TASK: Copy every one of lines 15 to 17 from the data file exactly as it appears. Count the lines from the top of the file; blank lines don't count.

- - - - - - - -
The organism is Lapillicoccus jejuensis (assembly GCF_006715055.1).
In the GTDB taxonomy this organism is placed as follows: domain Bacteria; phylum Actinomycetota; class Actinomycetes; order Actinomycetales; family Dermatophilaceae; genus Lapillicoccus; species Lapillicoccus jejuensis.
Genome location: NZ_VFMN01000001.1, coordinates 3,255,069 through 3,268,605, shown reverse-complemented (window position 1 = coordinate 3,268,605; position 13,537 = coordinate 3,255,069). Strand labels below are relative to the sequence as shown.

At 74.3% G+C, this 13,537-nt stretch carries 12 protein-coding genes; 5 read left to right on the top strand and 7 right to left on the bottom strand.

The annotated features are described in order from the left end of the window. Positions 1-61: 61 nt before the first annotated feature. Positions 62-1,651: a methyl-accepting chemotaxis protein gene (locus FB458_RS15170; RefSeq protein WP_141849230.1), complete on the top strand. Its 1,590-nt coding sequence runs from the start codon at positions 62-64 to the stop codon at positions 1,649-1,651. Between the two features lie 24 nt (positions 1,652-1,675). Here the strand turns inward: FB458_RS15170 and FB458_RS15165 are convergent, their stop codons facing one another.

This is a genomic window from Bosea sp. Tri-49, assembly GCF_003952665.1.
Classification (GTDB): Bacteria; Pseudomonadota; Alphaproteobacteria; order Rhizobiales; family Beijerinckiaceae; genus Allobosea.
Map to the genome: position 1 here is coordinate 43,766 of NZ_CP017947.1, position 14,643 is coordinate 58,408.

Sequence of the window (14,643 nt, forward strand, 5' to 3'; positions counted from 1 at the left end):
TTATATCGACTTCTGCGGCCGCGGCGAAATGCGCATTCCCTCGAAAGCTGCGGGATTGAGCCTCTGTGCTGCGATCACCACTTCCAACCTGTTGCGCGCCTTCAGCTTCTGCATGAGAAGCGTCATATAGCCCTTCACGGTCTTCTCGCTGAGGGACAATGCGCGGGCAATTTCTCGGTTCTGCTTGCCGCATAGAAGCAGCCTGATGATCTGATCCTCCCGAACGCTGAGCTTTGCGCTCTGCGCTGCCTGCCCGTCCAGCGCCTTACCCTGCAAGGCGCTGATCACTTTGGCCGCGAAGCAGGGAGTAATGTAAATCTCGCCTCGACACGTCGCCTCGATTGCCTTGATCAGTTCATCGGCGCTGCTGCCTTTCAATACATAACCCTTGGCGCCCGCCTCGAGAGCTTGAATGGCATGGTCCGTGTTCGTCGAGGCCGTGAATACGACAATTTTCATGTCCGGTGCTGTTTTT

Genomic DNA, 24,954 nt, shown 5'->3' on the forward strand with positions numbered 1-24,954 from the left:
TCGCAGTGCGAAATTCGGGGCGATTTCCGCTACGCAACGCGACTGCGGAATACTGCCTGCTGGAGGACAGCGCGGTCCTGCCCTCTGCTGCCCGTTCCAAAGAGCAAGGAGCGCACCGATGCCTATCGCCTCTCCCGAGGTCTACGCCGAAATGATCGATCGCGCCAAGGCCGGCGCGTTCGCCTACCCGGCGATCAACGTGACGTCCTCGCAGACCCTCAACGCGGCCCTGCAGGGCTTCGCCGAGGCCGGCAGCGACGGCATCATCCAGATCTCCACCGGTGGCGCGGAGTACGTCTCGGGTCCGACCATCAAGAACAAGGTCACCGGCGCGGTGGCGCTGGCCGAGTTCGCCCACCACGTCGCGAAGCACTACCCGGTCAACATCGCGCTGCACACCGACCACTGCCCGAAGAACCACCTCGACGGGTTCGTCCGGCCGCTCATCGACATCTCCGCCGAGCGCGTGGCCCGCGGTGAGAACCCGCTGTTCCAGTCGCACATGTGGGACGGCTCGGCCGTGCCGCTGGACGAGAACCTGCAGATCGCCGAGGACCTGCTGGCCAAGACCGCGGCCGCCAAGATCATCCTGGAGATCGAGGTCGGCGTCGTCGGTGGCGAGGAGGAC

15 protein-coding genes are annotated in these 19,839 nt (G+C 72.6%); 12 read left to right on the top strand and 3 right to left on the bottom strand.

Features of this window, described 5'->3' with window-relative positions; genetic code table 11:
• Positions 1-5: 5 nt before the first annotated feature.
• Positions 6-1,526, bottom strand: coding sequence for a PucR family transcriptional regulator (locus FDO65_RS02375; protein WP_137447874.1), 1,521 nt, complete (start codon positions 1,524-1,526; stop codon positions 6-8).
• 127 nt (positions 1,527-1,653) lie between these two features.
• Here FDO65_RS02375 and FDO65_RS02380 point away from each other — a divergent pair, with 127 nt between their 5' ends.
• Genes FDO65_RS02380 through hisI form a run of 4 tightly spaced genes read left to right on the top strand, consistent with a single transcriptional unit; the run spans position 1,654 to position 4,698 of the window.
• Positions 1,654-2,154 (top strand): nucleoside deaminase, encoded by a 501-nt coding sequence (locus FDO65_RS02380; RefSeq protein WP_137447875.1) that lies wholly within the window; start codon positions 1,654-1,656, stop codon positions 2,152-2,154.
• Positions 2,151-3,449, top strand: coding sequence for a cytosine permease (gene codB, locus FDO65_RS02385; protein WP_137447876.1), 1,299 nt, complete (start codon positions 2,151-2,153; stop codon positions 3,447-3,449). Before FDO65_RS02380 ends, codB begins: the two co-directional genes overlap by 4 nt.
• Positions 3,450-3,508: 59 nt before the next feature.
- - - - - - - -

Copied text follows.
• Positions 1-5: 5 nt before the first annotated feature.
• Positions 6-1,526, bottom strand: coding sequence for a PucR family transcriptional regulator (locus FDO65_RS02375; protein WP_137447874.1), 1,521 nt, complete (start codon positions 1,524-1,526; stop codon positions 6-8).
• 127 nt (positions 1,527-1,653) lie between these two features.